TEACHER'S GUIDE FOR:
By Barbara M. Flores
Illustrations by Michael Ramírez
Guided Reading Note:
Level I is the benchmark for the end of first grade. Children reading at this level are in an early fluent stage, and the focus emphasizes comprehension and independent reading. Most of the reading should be done silently. Children are encouraged to: 1) make connections between their own experiences and the story, 2) “get” the author’s message and be able to discuss it with other readers, and 3) apply their reading skills and strategies. Most importantly, children should feel confident and eager to read. This is a time to build fluency and independence as children read a variety of genres and develop a sense of reading for different purposes.
- understanding the author’s message
- connecting personal experiences with a story
- reading and following conversation
- using a glossary
- following a longer, more complex story
Supportive Text Features:
- familiar words and concepts
- narrative sentence and text form
- variety of sentence structures
- sequential events
Essential Components of Reading Instruction:
Phonics: /ou/ vowel sound
Vocabulary: tortillas, comal, dough, delicious; expressions: not to worry, just pretend, no way, playing a dirty trick; compound words
Fluency: reread the story independently or with a partner
Comprehension: determine what is important, make connections, ask questions
High-frequency Words: two, and, to, in, their, of, the, day, as, they, did, one, were, make/making, would, but, how, will, we, some, them, find, all, that, not, I, of, said, water, then, a, she, had, on, when, her, no, way, this, is, it, if, you, so, was, out, with, for, then
Getting Ready to Read
- Introduce the concept and vocabulary by asking open-ended questions:
- Who knows what tortillas are? Tell me what you know about tortillas.
- What kinds of things do you like to pretend?
- Have you ever tried to cook something? What did you cook? How did it taste?
- Connect children’s past experiences with the book vocabulary:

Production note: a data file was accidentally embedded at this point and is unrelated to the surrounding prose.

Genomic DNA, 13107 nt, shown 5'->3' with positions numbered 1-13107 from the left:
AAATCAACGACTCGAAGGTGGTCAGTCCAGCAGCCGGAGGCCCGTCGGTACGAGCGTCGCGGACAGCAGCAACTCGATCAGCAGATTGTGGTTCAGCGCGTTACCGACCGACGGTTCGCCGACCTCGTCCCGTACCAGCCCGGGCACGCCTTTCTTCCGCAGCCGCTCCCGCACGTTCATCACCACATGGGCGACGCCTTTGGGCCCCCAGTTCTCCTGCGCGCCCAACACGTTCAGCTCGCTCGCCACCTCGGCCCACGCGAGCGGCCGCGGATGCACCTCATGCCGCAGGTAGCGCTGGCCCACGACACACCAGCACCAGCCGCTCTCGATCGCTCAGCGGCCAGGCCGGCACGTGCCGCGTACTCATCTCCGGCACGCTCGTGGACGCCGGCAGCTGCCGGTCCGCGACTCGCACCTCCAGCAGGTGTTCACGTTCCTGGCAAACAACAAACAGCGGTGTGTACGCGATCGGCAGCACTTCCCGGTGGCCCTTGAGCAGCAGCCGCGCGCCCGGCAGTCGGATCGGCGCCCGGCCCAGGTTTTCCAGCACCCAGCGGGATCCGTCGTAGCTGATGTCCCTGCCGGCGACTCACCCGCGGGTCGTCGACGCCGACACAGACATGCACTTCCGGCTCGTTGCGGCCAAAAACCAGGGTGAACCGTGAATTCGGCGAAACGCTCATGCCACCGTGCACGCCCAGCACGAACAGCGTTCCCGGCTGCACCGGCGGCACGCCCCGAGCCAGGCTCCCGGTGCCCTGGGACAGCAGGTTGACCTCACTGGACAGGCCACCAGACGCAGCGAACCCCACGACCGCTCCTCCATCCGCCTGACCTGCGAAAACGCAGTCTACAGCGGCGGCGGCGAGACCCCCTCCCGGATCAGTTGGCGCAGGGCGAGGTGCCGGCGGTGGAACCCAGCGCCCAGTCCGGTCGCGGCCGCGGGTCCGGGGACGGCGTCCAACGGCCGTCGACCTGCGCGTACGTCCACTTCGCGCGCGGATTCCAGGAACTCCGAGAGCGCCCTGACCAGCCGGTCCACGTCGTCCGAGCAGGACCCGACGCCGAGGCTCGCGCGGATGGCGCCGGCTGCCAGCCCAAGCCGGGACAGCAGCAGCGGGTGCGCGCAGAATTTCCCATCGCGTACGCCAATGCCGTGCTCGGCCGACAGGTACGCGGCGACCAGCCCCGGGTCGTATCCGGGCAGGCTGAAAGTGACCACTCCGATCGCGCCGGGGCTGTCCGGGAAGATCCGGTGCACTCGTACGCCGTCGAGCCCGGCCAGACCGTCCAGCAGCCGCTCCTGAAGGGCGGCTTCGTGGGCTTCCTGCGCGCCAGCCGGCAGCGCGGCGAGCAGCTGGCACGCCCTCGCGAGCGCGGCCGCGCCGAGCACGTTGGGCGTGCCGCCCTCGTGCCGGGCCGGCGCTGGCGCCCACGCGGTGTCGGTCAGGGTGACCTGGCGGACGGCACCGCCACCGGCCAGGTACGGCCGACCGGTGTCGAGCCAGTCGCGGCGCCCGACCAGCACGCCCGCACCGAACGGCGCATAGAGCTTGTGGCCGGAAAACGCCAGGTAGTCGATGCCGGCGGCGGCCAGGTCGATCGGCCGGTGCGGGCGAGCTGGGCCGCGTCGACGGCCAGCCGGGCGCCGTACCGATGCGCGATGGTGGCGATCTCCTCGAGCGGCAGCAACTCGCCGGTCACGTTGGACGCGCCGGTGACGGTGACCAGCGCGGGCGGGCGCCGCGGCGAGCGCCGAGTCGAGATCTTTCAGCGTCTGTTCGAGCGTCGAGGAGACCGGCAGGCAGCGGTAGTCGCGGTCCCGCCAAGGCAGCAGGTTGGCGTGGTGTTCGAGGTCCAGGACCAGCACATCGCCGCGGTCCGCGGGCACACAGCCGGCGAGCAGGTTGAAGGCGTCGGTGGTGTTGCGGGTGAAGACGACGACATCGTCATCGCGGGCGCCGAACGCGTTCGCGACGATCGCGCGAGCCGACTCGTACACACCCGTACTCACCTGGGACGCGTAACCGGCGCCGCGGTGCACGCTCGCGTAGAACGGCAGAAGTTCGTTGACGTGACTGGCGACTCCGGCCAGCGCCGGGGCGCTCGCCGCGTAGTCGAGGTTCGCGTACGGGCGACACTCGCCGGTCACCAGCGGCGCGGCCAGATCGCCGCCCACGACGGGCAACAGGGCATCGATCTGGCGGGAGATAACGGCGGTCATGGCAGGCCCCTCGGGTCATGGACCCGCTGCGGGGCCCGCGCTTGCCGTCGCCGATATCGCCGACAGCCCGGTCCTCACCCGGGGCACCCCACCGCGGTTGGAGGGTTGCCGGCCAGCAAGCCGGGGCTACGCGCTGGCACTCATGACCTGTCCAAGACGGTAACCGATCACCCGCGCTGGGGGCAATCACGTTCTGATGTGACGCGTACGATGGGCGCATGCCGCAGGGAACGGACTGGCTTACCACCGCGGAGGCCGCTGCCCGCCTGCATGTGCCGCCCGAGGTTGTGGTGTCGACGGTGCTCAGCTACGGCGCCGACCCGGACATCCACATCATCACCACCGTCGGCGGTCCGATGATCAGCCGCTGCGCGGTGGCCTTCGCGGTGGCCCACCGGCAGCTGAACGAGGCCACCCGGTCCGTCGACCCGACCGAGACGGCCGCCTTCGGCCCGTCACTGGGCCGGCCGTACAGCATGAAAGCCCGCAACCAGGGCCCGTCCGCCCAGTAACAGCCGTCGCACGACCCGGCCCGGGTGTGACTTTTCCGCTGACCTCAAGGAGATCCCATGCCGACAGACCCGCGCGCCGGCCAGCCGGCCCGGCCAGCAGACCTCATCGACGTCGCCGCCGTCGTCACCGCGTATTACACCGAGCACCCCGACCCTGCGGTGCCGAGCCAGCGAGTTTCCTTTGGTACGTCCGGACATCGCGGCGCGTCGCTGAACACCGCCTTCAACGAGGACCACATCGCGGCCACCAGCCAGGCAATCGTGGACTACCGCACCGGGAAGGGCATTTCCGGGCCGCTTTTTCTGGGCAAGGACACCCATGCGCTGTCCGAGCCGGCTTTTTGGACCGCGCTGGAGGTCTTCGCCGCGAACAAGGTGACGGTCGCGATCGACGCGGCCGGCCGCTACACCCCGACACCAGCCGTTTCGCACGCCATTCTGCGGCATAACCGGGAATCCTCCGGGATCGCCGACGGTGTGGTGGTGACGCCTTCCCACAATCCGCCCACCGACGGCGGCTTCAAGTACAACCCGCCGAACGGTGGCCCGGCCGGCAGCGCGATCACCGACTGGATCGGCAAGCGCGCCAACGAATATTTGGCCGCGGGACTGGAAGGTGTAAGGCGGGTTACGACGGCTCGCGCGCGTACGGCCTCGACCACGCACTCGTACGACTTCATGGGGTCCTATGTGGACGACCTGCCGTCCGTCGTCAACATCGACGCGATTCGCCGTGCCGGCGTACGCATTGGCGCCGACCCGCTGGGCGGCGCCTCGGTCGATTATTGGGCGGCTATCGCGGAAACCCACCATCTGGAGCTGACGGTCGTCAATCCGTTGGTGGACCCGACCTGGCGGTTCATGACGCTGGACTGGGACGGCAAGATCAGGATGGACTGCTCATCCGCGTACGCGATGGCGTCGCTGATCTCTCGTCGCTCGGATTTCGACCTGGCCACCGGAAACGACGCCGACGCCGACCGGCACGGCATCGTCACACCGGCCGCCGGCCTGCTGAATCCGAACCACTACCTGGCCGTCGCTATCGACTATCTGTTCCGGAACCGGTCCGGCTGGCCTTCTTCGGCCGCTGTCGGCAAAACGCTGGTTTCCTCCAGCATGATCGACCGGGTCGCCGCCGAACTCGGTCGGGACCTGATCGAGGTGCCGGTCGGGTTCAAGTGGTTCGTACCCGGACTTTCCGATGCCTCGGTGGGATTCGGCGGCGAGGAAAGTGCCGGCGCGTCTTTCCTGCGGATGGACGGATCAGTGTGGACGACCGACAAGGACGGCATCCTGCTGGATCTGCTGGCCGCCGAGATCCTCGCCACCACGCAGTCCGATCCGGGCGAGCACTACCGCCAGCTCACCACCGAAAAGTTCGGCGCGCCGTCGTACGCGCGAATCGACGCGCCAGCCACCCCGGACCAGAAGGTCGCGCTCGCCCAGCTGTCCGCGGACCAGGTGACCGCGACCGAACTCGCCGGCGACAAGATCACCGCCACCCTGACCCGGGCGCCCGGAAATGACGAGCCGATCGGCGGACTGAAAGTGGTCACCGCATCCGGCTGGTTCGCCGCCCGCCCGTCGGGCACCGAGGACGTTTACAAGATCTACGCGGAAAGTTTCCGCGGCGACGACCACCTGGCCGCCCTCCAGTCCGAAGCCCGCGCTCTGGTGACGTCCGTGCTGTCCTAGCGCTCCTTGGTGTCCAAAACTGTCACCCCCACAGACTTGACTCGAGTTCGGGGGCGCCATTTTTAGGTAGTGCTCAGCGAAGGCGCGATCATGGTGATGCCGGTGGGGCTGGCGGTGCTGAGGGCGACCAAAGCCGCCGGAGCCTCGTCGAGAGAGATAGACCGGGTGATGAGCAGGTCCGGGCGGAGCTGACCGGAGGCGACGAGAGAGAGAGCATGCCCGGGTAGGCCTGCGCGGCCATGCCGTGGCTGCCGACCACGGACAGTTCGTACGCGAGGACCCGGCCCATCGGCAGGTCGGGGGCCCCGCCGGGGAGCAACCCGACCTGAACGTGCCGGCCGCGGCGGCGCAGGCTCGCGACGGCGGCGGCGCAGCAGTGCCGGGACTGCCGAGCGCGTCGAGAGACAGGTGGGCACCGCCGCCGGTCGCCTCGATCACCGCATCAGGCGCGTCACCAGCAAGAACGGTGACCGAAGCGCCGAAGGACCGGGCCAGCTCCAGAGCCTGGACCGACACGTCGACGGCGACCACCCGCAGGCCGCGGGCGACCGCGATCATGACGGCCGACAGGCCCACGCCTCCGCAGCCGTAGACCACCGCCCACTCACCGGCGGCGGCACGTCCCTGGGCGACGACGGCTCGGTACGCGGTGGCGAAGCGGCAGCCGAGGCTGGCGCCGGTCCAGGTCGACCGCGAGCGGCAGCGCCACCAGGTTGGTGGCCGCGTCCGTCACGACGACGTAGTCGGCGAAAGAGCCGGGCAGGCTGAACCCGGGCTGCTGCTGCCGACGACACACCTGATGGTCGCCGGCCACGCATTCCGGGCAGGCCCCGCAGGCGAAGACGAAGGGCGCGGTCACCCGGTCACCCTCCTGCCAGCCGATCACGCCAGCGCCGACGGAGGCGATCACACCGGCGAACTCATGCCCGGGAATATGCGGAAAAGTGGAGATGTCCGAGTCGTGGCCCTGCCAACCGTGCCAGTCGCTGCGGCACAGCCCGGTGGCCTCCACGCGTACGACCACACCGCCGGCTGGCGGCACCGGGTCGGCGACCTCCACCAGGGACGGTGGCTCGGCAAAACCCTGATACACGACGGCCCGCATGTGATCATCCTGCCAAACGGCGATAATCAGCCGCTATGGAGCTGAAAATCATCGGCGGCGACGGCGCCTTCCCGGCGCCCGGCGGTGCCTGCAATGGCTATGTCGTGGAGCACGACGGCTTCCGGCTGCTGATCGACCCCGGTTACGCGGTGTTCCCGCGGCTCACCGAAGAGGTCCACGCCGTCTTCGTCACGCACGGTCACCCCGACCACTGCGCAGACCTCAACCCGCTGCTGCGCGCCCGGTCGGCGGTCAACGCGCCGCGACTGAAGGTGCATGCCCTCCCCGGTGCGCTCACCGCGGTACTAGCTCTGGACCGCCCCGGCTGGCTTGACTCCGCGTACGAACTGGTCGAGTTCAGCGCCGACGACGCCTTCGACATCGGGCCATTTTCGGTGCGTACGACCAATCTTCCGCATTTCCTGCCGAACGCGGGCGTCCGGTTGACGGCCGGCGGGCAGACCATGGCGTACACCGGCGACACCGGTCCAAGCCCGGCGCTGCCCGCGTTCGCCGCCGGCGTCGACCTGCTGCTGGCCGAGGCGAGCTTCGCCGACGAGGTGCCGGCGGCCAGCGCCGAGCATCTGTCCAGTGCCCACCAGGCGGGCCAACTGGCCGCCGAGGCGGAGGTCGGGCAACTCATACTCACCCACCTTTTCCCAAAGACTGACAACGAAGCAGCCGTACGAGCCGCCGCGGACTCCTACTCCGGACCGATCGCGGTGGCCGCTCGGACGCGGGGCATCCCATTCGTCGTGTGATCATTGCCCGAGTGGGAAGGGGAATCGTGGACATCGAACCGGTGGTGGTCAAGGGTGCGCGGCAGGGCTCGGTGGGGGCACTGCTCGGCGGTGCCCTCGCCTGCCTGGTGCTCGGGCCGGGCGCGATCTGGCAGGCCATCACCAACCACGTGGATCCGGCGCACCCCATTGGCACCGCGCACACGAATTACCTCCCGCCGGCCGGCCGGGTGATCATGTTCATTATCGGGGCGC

- Turn to page 24 of the book and show children the pictures and glossary entries. Point out the pronunciation keys and definitions.
- Call children’s attention to the title. Read: “Mud Tortillas.” Make sure children understand what tortillas are.
- Ask children to use the title and picture on the cover to predict what might happen in the story.
- Show the back cover and read the copy. Ask children to think about what might happen when the girls make their own tortillas.
- Have children suggest some words they might read in the book.
- Give children the book and have them look at the pictures. Ask them to find some hints about what happens in the story.
- Remind children of the strategies they know and can use with unfamiliar words:
- Ask them, “What will you do if you come to a word you don’t know?”
- Encourage children to look for chunks of words they know and to blend the sounds quickly.
- Suggest that children read on past an unfamiliar word in order to use the context of the story to unlock the word.
- Tell children also to think about what they know about pretend playing with a friend, sister, or brother. Then encourage them to choose a word that makes sense in the sentence.
- Be aware of the following book and text features:
- The book contains numerous high-frequency words and many other familiar words.
- The story is written in narrative form. Quotation marks indicate what the characters say in conversation.
- Text placement and the amount of text on each page varies.
- The story events are sequential and extend over several pages.
- The illustrations support and extend the story, but most of the meaning is contained in the text.
- A glossary on page 24 is provided as an aid to word pronunciation and meaning.
- There is a message/lesson embedded in the story.
Reading the Book
Set a purpose by telling children to read about two sisters who like to pretend.